Overall, 12 female carriers from 11 unrelated families were recruited in this study. Ten different pathogenic variants in NDP were identified through TGS or WES and validated by Sanger sequencing. Among the 10 mutations, 8 mutations—c.109C>T (p.Arg37*), c.281A>T (p.His94Leu), c.338G>A (p.Gly113Asp), c.362G>A (p.Arg121Gln), c.391T>G (p.Cys131Gly), c.334del (p.Gly113Alafs) and 2 CNVs, 1 whole gene deletion and 1 exon2 deletion—have been reported in previous studies.12–15 Two novel mutations, c.181C>G (p.Leu61Val) and c.401G>C (p.*134Ser), were predicted to be pathogenic based on bioinformatic analysis (table 1). N4 and N6 had the same mutation c.391T>G (p.Cys131Gly), N9 and N10 had the same mutation c.109C>T (p.Arg37*).

Table 1

Clinical and genetic features of female carriers with norrin cysteine knot growth factor mutations

Table 2

Angiographic features of female carriers with norrin cysteine knot growth factor mutations

Demographic and novel clinical characteristics of NDP mutation carriers

The mean age of the NDP carriers was 29.8 years, ranging from 22 to 41 years. No systemic features of Norries were detected in these female carriers. Only one patient (1/12, 8.3%) was symptomatic, complaining of bilateral visual loss in the past 2 years, with BCVA 20/500 and 20/125 in right and left eyes, respectively. She received laser photocoagulation in the left eye. The remaining 11 NDP carriers were asymptomatic, with BCVA 20/25 and more. The anterior segment was unremarkable in all eyes. Table 1 summarises the demographics of these NDP mutation carriers.

Fluorescein angiography characteristics of NDP mutation female carriers

Among the 12 female carriers, standard FFA was performed in 9, while wide-field FFA in 3. Peripheral sweeps with manual steering of the camera were undergone in all patients with standard FFA. Special care was taken to observe the temporal peripheral retina. Based on the FFA or wide-field FFA presentations, peripheral vascular changes were noted in 75% (18/24) of the eyes of 83.3% (10/12) of the carriers.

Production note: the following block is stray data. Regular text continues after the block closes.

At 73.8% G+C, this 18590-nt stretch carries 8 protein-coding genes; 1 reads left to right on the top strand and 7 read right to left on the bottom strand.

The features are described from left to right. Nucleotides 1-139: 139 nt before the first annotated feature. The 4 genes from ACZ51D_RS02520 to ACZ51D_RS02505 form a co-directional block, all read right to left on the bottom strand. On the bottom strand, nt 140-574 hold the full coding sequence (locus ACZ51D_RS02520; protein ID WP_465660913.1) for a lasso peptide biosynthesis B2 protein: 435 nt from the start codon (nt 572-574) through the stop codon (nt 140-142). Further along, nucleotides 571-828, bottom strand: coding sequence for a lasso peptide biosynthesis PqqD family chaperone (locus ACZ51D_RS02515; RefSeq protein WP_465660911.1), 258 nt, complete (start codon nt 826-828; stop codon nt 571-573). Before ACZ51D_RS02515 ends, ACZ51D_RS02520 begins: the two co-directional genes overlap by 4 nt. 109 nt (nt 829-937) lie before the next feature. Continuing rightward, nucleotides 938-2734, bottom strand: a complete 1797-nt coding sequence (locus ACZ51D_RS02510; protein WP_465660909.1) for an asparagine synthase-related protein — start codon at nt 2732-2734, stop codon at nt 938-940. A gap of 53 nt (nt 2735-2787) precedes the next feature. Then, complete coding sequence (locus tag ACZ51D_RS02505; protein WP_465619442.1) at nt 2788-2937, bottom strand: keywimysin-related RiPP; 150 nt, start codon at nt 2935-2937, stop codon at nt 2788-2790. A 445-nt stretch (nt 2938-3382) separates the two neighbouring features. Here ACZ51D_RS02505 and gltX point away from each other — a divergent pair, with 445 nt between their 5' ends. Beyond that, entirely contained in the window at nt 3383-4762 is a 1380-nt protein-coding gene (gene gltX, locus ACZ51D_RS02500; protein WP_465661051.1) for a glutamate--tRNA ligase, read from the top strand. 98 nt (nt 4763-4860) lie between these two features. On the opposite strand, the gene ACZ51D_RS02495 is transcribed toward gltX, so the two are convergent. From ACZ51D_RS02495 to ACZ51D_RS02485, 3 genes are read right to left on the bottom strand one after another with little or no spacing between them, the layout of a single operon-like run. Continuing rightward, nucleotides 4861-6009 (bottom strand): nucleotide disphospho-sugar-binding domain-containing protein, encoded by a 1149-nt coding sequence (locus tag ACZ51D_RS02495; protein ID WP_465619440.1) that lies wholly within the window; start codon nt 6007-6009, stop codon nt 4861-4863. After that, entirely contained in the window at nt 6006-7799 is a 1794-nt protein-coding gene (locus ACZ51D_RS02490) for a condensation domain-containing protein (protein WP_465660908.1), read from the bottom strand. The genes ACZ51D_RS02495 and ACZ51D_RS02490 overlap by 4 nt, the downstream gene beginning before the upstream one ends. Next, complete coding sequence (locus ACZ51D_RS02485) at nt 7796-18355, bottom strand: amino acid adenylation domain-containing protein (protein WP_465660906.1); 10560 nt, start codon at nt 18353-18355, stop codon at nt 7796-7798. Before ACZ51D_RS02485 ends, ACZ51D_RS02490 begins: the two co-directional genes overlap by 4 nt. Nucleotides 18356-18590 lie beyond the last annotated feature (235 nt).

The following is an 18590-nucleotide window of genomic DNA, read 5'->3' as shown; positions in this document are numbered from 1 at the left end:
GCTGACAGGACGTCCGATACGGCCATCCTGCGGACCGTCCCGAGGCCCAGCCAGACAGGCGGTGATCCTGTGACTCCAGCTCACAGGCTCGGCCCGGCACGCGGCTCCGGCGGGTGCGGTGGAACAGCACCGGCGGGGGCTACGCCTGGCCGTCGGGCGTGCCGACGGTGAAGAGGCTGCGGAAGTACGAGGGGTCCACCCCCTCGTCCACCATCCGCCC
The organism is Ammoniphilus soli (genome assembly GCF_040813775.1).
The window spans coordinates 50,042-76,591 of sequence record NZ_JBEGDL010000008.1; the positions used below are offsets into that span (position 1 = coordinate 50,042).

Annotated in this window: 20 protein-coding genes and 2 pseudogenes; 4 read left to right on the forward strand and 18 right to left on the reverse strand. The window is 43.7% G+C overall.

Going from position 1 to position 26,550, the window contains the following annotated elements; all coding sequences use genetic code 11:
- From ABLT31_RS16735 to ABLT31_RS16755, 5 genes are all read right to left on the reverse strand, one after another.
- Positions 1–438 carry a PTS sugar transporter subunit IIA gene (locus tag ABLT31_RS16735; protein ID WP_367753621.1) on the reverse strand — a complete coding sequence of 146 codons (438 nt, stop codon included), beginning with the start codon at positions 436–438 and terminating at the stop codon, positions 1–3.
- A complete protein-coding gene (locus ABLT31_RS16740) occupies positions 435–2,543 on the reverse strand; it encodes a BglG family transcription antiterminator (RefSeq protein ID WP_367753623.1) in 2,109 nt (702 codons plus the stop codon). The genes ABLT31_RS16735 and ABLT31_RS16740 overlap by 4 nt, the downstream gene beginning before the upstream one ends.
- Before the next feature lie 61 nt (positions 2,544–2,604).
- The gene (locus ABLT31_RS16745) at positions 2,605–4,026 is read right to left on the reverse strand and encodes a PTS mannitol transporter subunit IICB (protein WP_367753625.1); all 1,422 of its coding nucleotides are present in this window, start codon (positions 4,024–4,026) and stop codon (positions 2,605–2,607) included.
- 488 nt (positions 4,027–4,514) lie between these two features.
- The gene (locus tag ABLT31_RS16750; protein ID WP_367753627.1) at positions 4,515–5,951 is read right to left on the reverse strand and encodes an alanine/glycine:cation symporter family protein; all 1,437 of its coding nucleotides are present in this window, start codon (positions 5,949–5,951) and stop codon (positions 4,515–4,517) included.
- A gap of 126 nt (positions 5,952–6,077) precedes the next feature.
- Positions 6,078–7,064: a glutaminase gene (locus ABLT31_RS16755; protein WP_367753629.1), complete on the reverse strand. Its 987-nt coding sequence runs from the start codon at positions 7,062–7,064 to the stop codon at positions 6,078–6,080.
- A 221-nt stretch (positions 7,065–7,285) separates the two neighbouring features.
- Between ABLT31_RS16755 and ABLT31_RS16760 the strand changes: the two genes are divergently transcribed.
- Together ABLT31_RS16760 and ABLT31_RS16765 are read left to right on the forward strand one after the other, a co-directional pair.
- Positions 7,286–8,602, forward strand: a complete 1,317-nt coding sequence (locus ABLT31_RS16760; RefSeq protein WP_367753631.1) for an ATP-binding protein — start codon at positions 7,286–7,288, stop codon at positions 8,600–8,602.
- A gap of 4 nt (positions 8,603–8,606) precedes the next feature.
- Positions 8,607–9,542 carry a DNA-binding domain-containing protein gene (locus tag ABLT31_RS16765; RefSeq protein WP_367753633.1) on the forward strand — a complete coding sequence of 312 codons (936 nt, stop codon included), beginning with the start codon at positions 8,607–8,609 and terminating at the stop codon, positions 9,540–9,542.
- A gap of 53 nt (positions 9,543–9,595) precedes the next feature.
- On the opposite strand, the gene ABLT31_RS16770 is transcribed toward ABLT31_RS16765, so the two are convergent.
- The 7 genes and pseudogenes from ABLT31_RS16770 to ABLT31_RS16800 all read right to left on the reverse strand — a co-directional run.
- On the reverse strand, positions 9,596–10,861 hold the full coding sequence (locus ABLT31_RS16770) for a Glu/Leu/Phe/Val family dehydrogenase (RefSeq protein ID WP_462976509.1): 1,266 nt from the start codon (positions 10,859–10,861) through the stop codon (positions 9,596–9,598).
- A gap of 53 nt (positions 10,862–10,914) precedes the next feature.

To further characterise the vascular abnormalities, these fundus features were classified into three grades: grade A, defined as typical FEVR phenotype, including avascular area, supernumerary vascular branching, peripheral straightening of retinal vessels and retinal folds; grade B, defined as milder vascular abnormalities which were previously reported in FEVR patients,10 including telangiectatic endings, vascular dilation and anomalous circumferential vessel; and group C, referred to as normal vasculature.2 9 10

Overall, group A abnormalities were identified in 8 (33.3%, 8/24) eyes of five carriers. Three females (N3, N7 and N10) had bilateral FEVR (figure 1). Retinal folds were noted only in one female (N7) (figure 2), a patient in her 20s who visited the clinic with complaints of bilateral vision reduction. She had been treated previously with a laser for leakage in the peripheral retina of her left eye. Two females (N6 and N11) presented with unilateral FEVR; one eye was normal, and the other eye had an avascular area and supernumerary vascular branching and telangiectatic endings (online supplemental figure 1). A total of eight (33.3%, 8/24) eyes of four (33.3%, 4/12) carriers with peripheral abnormalities were identified with grade B changes (figure 3). The peripheral abnormalities of group B occasionally coexisted with the abnormalities of group A. The predominant changes noted were avascular area (8.3%), supernumerary vascular branching (33.3%), telangiectatic endings (66.7%), anomalous circumferential vessel (37.5%), fluorescein leakage (29.2%), retinal fold (8.3%) and peripheral straightening of retinal vessels (33.3%) (tables 1 and 2). Moreover, 25.0% (6/24) of the eyes from four carriers were identified with grade C with normal fundus (table 2).

Figure 1